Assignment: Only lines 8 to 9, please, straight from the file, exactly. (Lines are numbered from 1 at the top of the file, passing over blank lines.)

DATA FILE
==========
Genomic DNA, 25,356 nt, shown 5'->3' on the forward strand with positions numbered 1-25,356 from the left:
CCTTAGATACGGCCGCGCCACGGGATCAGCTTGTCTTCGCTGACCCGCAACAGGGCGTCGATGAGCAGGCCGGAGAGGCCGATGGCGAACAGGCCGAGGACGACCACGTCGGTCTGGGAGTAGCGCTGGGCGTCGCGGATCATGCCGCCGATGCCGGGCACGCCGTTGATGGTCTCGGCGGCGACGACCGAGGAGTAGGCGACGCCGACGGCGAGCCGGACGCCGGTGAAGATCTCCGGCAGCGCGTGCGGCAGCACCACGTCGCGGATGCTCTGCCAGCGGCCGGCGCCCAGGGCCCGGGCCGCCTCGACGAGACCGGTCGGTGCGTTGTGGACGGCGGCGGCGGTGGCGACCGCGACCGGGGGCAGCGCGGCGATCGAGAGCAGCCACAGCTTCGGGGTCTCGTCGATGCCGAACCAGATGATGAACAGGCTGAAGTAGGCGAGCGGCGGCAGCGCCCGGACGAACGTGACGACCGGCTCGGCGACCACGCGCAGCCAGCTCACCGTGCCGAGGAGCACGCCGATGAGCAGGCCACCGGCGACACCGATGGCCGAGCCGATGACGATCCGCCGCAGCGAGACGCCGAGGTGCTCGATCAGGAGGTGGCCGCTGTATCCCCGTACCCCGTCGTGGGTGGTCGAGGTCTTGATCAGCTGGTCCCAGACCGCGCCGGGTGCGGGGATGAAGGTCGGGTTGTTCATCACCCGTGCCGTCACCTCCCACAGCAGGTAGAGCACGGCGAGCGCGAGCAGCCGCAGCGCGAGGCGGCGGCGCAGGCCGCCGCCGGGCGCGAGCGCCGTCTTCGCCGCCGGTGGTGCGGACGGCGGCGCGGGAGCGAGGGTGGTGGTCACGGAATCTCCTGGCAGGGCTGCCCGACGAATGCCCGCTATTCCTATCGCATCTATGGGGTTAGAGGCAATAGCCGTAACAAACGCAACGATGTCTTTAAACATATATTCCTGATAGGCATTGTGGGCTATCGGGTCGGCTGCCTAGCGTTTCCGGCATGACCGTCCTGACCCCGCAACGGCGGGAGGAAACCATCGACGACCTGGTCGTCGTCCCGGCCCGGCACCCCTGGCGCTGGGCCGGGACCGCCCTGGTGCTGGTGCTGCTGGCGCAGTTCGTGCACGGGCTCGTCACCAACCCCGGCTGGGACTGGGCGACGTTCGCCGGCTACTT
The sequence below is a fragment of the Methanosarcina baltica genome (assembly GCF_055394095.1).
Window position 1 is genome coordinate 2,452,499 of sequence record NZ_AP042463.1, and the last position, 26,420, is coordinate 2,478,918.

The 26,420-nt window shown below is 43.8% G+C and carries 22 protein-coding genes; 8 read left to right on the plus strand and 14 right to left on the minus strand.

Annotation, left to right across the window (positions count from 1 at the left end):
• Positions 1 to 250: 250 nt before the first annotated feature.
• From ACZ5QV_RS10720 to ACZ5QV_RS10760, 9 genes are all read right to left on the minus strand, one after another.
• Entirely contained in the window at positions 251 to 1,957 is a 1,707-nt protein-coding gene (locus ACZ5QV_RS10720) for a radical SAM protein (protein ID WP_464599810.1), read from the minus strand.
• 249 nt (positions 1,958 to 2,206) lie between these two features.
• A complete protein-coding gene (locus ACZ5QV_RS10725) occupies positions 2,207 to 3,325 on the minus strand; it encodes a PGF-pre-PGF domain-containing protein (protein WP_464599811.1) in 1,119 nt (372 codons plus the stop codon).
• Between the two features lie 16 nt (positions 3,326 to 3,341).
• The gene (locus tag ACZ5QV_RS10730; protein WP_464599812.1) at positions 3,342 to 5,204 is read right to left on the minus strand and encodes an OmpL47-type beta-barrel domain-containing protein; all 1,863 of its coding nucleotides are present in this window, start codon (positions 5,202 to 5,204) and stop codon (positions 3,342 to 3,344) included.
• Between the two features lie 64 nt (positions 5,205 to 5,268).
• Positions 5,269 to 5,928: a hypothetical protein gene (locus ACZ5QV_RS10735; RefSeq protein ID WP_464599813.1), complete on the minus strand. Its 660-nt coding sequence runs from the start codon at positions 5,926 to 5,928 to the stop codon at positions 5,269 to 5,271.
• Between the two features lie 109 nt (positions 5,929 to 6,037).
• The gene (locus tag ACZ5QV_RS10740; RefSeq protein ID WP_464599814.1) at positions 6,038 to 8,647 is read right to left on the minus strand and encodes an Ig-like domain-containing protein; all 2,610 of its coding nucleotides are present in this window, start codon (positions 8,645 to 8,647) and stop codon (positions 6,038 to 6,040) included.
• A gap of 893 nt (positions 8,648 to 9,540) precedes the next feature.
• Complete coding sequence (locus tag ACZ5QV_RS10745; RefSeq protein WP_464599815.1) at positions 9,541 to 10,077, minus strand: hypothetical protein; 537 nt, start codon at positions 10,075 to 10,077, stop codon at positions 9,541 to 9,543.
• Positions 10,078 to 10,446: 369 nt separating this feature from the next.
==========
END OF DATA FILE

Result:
• From ACZ5QV_RS10720 to ACZ5QV_RS10760, 9 genes are all read right to left on the minus strand, one after another.
• Entirely contained in the window at positions 251 to 1,957 is a 1,707-nt protein-coding gene (locus ACZ5QV_RS10720) for a radical SAM protein (protein ID WP_464599810.1), read from the minus strand.